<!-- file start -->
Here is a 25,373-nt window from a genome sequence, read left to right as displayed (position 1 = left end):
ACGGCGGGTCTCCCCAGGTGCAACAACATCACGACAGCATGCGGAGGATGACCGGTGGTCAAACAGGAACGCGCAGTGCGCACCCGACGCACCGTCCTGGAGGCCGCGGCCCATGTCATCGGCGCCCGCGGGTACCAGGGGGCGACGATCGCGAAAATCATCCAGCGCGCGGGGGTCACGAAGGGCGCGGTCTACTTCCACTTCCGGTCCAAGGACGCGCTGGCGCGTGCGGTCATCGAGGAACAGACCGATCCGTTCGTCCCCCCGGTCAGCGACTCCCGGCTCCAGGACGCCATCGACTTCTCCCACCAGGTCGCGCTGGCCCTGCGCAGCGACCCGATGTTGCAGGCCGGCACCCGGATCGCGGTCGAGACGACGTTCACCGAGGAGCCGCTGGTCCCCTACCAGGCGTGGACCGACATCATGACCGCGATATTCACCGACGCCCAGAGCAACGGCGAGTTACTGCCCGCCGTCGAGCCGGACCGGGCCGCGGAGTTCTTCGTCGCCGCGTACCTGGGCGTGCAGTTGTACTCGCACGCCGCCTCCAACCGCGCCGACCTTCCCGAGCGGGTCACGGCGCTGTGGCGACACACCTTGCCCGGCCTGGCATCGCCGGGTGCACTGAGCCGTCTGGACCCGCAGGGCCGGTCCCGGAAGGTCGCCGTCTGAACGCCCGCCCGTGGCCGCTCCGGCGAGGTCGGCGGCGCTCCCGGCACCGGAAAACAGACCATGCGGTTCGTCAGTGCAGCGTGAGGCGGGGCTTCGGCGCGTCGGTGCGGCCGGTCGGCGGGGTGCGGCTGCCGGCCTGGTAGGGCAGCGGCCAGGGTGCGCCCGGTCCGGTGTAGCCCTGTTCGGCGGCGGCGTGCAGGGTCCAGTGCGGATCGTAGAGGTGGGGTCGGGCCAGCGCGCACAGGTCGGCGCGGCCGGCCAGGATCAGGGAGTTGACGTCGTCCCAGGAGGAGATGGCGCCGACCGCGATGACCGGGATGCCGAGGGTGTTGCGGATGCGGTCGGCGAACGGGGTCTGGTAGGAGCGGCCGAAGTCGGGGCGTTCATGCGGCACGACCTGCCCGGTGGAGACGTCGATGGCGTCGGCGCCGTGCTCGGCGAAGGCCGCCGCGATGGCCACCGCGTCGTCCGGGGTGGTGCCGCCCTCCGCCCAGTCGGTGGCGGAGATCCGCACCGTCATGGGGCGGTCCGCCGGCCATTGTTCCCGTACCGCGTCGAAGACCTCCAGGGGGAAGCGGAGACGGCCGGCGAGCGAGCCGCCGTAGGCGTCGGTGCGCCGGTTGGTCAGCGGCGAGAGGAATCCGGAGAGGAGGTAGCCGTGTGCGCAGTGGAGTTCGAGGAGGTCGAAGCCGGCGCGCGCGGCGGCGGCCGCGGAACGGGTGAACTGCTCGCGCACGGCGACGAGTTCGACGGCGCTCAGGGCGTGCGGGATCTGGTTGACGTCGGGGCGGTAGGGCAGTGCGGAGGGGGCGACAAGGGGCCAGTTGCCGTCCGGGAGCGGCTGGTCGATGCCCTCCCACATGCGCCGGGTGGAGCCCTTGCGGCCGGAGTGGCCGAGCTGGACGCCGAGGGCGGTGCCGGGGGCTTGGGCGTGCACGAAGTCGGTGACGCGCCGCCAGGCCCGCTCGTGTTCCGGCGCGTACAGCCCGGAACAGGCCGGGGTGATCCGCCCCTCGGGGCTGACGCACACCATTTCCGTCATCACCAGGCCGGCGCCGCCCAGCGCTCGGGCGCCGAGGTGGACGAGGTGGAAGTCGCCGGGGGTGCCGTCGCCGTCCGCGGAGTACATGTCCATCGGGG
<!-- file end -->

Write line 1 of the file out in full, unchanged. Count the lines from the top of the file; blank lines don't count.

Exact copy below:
Here is a 25,373-nt window from a genome sequence, read left to right as displayed (position 1 = left end):